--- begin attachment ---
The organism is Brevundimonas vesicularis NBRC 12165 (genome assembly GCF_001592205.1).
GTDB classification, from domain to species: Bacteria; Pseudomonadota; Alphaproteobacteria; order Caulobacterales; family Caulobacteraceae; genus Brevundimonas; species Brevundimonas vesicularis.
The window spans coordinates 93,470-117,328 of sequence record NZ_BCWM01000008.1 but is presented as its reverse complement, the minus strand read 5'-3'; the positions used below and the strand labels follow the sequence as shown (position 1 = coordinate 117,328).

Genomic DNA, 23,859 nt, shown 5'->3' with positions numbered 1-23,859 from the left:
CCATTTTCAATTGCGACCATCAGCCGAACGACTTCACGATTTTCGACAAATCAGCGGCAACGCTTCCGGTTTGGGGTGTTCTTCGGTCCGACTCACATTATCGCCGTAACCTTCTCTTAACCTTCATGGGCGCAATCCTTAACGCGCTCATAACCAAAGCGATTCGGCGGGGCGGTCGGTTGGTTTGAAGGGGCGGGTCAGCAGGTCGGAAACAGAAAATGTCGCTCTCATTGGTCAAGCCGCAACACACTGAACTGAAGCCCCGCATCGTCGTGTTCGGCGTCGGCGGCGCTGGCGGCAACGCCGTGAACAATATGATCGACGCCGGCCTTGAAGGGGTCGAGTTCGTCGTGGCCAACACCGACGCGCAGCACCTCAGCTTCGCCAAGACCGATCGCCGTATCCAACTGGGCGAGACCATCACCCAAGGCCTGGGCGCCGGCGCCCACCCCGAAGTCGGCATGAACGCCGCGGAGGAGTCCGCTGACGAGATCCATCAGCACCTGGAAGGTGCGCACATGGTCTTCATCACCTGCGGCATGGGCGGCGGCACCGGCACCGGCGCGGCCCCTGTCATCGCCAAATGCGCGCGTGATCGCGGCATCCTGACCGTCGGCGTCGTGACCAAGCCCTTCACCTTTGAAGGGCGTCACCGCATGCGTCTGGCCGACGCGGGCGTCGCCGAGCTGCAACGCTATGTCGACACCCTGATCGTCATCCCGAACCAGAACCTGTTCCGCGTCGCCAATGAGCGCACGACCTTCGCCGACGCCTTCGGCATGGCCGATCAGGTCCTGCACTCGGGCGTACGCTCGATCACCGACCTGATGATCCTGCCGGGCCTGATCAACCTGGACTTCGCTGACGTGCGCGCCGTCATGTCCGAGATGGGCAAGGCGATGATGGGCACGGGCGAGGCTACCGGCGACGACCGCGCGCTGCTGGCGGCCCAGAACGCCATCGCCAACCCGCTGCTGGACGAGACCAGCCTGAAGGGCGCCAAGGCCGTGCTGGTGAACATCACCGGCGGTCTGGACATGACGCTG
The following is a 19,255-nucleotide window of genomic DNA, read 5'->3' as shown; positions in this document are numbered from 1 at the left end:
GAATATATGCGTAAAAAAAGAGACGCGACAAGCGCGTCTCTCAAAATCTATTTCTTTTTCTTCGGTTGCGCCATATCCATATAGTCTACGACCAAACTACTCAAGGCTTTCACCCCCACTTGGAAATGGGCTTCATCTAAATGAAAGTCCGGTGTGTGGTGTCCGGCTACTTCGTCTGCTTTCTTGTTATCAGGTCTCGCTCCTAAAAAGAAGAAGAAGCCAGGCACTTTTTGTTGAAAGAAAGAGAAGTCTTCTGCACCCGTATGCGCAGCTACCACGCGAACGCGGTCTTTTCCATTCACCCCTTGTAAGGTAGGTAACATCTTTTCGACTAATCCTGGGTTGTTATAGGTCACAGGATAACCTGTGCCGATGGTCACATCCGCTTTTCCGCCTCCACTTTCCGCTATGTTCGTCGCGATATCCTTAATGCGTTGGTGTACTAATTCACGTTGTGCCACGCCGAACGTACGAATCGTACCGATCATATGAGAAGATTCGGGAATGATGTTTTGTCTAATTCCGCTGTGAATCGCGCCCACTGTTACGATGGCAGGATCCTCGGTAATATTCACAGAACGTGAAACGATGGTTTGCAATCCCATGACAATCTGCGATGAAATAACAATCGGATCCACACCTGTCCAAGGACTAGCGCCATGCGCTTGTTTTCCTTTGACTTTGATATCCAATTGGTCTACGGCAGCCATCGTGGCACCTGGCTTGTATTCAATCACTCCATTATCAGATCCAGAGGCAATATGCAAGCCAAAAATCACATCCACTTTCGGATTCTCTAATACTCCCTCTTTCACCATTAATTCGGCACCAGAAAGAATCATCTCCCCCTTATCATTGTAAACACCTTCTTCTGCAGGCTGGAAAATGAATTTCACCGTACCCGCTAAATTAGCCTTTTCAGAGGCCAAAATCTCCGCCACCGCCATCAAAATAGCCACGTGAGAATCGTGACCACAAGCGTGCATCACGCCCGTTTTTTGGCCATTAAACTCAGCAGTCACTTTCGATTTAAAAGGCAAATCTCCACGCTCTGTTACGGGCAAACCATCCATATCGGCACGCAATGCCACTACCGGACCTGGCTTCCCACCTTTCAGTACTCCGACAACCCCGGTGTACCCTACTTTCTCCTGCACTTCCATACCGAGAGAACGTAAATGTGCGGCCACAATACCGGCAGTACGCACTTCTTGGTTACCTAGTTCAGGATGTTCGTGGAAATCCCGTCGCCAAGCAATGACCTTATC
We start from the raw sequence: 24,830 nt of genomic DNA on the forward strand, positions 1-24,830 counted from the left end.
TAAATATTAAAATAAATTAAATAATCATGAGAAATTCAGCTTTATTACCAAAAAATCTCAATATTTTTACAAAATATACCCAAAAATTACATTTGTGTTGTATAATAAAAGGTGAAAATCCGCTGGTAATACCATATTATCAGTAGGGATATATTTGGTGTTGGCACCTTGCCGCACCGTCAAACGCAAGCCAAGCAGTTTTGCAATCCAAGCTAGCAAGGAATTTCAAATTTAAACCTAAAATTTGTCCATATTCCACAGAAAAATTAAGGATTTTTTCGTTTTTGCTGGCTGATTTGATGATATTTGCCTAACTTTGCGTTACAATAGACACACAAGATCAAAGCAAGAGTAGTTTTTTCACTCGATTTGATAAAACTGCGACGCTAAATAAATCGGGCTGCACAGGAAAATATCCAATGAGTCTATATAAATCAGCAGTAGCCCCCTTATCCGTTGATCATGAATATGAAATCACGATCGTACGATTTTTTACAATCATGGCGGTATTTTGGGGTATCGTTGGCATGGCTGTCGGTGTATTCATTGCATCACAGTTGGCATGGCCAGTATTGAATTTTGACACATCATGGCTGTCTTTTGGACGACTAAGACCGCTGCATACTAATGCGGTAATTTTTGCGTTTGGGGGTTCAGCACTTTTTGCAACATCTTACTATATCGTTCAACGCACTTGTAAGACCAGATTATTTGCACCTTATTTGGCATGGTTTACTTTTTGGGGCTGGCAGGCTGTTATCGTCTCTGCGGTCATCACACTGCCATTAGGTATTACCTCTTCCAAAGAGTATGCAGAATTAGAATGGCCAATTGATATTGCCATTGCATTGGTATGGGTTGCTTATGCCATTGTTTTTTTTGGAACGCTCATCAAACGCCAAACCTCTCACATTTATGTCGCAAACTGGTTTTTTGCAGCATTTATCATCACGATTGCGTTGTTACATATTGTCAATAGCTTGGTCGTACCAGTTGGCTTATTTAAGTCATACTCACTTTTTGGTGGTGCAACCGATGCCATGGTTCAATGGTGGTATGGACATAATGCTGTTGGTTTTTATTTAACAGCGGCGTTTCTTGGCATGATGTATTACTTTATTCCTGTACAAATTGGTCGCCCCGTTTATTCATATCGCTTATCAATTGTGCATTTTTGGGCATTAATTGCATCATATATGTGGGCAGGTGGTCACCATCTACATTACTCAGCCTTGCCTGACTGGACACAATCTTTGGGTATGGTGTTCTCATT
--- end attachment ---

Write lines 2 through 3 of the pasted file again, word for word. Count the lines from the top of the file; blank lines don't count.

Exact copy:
GTDB classification, from domain to species: Bacteria; Pseudomonadota; Alphaproteobacteria; order Caulobacterales; family Caulobacteraceae; genus Brevundimonas; species Brevundimonas vesicularis.
The window spans coordinates 93,470-117,328 of sequence record NZ_BCWM01000008.1 but is presented as its reverse complement, the minus strand read 5'-3'; the positions used below and the strand labels follow the sequence as shown (position 1 = coordinate 117,328).